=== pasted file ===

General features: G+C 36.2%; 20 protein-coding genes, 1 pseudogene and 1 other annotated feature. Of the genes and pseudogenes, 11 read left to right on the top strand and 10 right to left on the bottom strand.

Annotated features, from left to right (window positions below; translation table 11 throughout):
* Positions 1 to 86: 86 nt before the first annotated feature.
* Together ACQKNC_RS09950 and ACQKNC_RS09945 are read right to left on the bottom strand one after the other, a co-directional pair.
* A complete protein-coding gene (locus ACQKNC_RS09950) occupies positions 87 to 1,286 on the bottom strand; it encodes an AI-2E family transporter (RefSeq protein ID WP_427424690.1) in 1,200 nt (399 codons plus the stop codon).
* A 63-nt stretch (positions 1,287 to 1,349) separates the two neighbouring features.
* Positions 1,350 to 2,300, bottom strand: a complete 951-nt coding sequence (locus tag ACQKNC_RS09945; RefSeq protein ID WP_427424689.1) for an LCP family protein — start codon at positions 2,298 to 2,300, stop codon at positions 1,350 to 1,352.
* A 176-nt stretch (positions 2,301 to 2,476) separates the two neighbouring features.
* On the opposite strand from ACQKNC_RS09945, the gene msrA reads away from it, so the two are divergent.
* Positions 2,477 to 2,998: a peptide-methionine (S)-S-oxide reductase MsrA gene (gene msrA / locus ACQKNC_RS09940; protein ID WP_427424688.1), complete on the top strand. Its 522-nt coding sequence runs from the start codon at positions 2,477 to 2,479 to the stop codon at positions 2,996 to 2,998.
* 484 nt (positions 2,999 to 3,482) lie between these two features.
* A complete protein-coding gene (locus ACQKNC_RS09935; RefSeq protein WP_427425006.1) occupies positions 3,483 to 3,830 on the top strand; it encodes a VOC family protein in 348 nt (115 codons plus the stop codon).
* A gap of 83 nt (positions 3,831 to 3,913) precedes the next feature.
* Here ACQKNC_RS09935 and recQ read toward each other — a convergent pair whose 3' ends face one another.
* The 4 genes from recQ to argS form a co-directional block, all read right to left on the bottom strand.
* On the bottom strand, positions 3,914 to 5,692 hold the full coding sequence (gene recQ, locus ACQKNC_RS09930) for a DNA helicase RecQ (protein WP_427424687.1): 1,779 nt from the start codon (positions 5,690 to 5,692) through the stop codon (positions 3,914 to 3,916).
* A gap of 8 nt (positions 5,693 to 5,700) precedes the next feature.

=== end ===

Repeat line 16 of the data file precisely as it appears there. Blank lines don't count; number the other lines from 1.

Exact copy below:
* On the bottom strand, positions 3,914 to 5,692 hold the full coding sequence (gene recQ, locus ACQKNC_RS09930) for a DNA helicase RecQ (protein WP_427424687.1): 1,779 nt from the start codon (positions 5,690 to 5,692) through the stop codon (positions 3,914 to 3,916).